The Divine Attribute ASHA, or Truth/Righteousness, is perhaps the keystone of Zoroastrian thought.What does ASHA mean, and how is it important in Zoroastrianism?
The Avestan word Asha is related to the Sanskrit root RTA which means "eternal law and order." The Indo-European word- root became, in modern languages, such words as "right," "righteousness," "ritual," and "rite." Asha means many related things, and is untranslatable by one English word. You need a whole constellation of words to translate it: righteousness, law, cosmic order, truth, justice. It is one of the seven Amesha Spentas, the seven primal emanations of God, through which God's will is done and through which we reach God. What really is Asha, as the Prophet Zarathushtra conceived of it in his poetic Gathas?
Asha is first of all Truth, the opposite of the Lie, and encompasses all clear and objective vision, all honesty and unclouded thought, word, and deed. Then it is "Righteousness," which involves a commitment to good actions that build society and lead toward health, peace, and good will. These actions are not prescribed, as they are in Jewish or Islamic sacred Law, but they will vary as the conditions of history or society vary. However, the underlying call to right action remains the same.Asha is also LAW - not a prescribed set of commandments, but a description of the laws that rule our lives and the universe around us. Asha is impersonal. In Zoroastrianism, Ahura Mazda is not the type of God who will suspend the laws of reality in order to make a point or to help someone. In Zarathushtra's concept of divine governance, there are no suns standing still, miraculous healings, miraculous plagues or deliverances, no resurrections from the dead. In all the Gathas there are no miracles or supernatural occurrences; this is astonishing for something composed 3500 years ago. In the way of Asha, God set up the laws of reality, both in the natural world and the social world - and he will not break them.
Thus the law of Asha describes what actually happens, not what should happen. It encompasses the law of gravity and all physical laws discoverable by science as well as the laws of consequences governing our own behavior, which are discoverable by (sometimes painful) experience. Throw a rock in the air, and, if unhindered in its descent, it will come down - that is Asha. Overindulge in liquor one night, and wake up with a painful hangover - that is also Asha, the law of consequences. If you do wrong, quite often the world itself will punish you, either by its own laws, or by someone taking the law into his own hands. But what of those who do wrong and prosper, who die happily after a life of evil? Then one must look to the world to come, which is also under the rule of Asha, where, as Zarathushtra states, the "Best Existence" (heaven) is waiting for those who choose good in this world, and where the "Worst Existence" (hell) is reserved for those who do evil. This "hell" is not eternal, since all things will be purified in the end of time, but it is long enough to purify evildoers.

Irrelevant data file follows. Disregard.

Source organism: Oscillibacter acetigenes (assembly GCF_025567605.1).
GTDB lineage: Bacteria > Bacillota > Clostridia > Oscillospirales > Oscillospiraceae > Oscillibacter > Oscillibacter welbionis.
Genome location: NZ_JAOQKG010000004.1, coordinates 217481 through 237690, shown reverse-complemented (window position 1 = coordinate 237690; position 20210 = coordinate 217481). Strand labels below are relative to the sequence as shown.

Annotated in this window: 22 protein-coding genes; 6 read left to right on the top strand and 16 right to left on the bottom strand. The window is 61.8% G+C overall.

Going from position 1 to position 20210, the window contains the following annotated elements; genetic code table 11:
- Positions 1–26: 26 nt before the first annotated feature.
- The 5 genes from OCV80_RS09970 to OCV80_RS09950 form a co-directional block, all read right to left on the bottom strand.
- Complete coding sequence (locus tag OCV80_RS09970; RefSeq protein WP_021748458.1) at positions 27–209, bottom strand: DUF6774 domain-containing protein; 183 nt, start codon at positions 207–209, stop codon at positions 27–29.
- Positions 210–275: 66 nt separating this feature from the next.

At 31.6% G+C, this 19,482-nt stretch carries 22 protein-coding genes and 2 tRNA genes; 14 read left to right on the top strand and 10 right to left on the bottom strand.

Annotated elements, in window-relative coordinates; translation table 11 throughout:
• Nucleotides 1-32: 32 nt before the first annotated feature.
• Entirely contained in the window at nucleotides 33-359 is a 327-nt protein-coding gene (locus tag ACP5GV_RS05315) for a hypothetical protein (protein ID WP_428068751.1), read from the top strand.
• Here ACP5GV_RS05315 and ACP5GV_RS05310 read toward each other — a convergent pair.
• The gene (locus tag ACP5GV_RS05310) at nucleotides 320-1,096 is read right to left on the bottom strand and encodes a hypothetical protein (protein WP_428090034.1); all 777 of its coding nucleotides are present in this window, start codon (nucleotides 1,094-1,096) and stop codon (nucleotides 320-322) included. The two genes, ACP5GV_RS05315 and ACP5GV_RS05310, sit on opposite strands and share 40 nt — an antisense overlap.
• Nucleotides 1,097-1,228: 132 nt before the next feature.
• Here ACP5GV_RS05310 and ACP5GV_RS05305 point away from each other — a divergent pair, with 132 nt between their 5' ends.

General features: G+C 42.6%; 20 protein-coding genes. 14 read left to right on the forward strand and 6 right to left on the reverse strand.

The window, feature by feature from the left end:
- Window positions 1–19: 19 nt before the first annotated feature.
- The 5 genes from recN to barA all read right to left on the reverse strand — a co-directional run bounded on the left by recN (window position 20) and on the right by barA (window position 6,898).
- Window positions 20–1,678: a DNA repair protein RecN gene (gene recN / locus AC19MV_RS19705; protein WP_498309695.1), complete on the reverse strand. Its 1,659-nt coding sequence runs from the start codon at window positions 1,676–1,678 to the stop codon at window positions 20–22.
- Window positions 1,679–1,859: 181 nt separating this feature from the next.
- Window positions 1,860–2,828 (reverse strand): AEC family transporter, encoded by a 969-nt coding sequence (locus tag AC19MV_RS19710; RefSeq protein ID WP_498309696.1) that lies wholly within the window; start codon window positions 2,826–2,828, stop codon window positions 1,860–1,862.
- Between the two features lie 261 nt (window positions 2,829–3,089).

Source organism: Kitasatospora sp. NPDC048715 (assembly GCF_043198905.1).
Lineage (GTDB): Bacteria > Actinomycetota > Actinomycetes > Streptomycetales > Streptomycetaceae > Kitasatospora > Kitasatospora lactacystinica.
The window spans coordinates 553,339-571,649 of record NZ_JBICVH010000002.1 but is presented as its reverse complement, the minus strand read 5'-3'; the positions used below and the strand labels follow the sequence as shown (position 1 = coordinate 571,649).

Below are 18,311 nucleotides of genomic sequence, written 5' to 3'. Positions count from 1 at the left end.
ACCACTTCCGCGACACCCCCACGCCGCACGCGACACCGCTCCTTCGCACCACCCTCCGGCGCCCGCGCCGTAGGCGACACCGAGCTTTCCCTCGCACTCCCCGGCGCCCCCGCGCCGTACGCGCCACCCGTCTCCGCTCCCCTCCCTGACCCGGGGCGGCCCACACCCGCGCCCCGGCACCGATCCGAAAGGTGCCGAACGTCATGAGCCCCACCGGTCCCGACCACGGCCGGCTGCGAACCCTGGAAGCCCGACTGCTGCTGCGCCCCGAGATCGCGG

Therefore, to praise Asha as the "best" (Avestan, vahishta) is to put yourself in harmony with cosmic order, and to commit yourself to the search for Truth in your spiritual, moral, and work life. Asha indwells within you, as it does in everyone, and it is divine. Every time you do a righteous deed, no matter how small, you are bringing yourself closer to God through Asha Vahishta.
The text of the Gathas itself demonstrates just how important Asha is for Zoroastrian thought and practice. Almost every single verse of these poetic hymns contains the word ASHA somewhere. This constant repetition is more than just a buildup of information or a prophet's rhetorical device. It is a sacred litany, weaving the word into the mind of the listener until it becomes a permanent part of spiritual consciousness.
Is Asha Vahishta just a glorified version of the Ten Commandments - a set of religious rules writ large? Not really. Asha is not like the "Ten Commandments," because the Commandments, and the Torah, are prescriptive. Asha is descriptive. The commandment says, for instance,"Thou shalt not steal." What Asha would say, if it could talk, would be: "If you steal, you may get the owner of what you stole angry, and he will punish you or the civil law will do that; and if you get away with it in this world, when you die and come to judgement, it will be remembered that you stole."Asha is not "rules," but "law," not in the sense of "thou shalts" or "thou shalt not's" but in the sense of geometric axioms, or the laws of physics. I like to think of Asha as "the software of the universe" or perhaps its "operating system" in that it orders the working of all things, whether we like it or not. And unlike software, it can't be changed. Can the speed of light be changed, or the laws of mathematics or physics? The scientific method applies to Asha. There is no immutable Scripture telling us what Asha is; we learn by experience, hypothesis, experiment, proof, and demonstration. If what seems to be Asha doesn't make sense, it is not that Asha is wrong, but our own idea of it, our ignorance of Asha as it truly is - and it is necessary for us to return to our investigations.
The later traditions of Zoroastrianism, taking inspiration from ideas in Zarathushtra's Gathas and other early Zoroastrian teaching and practice, have associated ASHA with the "element" of Fire. In the Gathas, Fire is not only a means of illumination and warmth but the fire of purification and refining, such as goes on in smelting ore. It is also a symbol of ever-vigilant Justice. As the Divine Attributes became personified as the Amesha Spentas, Asha became the Amesha Spenta whose creation and jurisdiction was that of Fire. The primal prominence of Fire in Zoroastrian religious life only underscores just how central Asha is in the Zoroastrian Way.